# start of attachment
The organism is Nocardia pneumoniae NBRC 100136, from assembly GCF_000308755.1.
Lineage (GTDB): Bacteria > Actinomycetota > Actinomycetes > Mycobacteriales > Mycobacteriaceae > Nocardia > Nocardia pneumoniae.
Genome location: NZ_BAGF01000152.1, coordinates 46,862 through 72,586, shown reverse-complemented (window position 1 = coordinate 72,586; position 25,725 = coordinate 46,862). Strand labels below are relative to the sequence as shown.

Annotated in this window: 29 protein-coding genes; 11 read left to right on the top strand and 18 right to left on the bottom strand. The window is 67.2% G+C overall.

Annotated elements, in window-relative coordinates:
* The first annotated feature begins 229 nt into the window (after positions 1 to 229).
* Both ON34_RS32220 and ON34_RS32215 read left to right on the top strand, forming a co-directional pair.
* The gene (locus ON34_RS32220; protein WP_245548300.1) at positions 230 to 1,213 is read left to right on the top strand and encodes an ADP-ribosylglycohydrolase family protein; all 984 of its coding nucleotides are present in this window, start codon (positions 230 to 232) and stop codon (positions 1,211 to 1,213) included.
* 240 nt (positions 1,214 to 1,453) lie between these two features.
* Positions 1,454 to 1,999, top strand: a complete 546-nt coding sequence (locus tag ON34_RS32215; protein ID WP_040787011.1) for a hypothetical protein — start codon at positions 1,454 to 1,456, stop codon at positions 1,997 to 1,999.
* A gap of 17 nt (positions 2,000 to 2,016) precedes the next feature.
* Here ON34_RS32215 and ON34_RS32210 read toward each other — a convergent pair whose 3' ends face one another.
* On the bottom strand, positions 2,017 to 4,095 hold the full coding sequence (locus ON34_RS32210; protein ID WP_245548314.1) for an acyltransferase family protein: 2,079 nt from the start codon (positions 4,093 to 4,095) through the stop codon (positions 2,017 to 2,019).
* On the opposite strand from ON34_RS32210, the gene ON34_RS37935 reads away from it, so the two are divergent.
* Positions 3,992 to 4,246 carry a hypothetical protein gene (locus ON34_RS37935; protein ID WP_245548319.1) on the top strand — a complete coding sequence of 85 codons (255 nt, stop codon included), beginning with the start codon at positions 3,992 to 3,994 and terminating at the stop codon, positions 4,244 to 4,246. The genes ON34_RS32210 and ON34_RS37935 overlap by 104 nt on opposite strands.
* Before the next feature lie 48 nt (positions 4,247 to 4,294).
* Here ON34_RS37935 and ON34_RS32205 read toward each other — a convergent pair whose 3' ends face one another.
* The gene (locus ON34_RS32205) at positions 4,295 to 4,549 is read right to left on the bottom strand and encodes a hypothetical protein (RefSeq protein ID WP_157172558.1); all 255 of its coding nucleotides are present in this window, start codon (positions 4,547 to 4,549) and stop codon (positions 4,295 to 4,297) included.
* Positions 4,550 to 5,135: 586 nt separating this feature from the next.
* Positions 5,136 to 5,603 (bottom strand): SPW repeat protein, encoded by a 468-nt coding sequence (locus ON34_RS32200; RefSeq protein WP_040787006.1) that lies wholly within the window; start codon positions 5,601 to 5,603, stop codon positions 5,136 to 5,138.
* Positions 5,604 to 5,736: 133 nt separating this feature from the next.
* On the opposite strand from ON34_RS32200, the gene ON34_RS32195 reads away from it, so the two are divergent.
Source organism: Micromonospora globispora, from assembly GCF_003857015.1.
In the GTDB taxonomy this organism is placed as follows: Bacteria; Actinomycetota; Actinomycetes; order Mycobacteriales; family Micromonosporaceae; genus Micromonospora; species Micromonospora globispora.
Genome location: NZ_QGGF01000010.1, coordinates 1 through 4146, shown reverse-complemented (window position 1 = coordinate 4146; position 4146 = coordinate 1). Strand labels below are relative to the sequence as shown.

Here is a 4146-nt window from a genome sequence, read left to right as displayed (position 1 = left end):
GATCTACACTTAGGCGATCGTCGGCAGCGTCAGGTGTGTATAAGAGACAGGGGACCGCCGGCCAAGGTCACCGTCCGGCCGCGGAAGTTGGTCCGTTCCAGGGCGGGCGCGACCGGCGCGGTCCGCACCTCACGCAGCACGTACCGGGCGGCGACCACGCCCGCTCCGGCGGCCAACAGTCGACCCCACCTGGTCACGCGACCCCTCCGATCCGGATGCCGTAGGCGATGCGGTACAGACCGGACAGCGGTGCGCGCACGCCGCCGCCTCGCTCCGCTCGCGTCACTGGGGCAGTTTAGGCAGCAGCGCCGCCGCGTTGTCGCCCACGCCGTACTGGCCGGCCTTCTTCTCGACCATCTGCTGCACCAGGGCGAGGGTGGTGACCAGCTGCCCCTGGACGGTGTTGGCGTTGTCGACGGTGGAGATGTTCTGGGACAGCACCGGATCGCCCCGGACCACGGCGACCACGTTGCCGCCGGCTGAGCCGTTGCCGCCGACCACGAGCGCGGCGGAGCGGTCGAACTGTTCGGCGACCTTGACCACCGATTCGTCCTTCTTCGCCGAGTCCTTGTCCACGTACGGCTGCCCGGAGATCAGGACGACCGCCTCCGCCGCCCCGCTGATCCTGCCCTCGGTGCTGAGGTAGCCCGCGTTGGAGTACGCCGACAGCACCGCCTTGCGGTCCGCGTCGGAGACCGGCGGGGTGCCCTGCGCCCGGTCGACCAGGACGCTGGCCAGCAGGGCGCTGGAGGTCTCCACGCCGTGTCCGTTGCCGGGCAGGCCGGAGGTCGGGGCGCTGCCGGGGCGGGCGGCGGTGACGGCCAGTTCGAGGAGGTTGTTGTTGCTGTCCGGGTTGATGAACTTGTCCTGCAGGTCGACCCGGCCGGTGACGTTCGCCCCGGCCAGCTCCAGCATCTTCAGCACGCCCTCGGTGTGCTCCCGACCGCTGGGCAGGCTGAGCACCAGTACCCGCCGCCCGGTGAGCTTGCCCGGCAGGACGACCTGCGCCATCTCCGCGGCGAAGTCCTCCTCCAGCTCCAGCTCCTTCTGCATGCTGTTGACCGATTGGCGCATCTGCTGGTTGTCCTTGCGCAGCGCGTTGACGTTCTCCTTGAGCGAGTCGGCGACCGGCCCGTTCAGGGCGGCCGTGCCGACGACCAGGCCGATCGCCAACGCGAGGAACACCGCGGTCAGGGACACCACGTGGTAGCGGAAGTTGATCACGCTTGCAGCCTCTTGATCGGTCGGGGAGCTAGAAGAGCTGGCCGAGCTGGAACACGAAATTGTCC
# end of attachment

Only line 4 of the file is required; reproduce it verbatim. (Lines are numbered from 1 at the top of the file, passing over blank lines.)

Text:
Annotated in this window: 29 protein-coding genes; 11 read left to right on the top strand and 18 right to left on the bottom strand. The window is 67.2% G+C overall.